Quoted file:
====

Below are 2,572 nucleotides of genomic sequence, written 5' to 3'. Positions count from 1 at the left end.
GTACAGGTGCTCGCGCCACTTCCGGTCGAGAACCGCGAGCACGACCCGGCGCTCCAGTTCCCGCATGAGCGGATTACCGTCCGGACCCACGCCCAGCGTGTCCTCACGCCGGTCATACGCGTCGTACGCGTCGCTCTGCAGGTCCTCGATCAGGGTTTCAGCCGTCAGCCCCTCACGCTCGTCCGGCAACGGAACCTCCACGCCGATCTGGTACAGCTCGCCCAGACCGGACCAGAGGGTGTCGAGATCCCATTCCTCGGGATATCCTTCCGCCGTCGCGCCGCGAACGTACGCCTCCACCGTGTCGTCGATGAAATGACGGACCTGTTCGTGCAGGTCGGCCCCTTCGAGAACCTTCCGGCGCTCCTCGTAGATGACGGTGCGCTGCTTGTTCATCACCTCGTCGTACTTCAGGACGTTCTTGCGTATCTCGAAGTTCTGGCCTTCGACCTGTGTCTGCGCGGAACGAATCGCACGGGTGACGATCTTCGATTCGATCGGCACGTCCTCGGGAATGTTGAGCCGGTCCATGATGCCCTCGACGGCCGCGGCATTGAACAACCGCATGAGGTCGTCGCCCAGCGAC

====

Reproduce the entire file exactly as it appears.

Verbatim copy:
Below are 2,572 nucleotides of genomic sequence, written 5' to 3'. Positions count from 1 at the left end.
GTACAGGTGCTCGCGCCACTTCCGGTCGAGAACCGCGAGCACGACCCGGCGCTCCAGTTCCCGCATGAGCGGATTACCGTCCGGACCCACGCCCAGCGTGTCCTCACGCCGGTCATACGCGTCGTACGCGTCGCTCTGCAGGTCCTCGATCAGGGTTTCAGCCGTCAGCCCCTCACGCTCGTCCGGCAACGGAACCTCCACGCCGATCTGGTACAGCTCGCCCAGACCGGACCAGAGGGTGTCGAGATCCCATTCCTCGGGATATCCTTCCGCCGTCGCGCCGCGAACGTACGCCTCCACCGTGTCGTCGATGAAATGACGGACCTGTTCGTGCAGGTCGGCCCCTTCGAGAACCTTCCGGCGCTCCTCGTAGATGACGGTGCGCTGCTTGTTCATCACCTCGTCGTACTTCAGGACGTTCTTGCGTATCTCGAAGTTCTGGCCTTCGACCTGTGTCTGCGCGGAACGAATCGCACGGGTGACGATCTTCGATTCGATCGGCACGTCCTCGGGAATGTTGAGCCGGTCCATGATGCCCTCGACGGCCGCGGCATTGAACAACCGCATGAGGTCGTCGCCCAGCGAC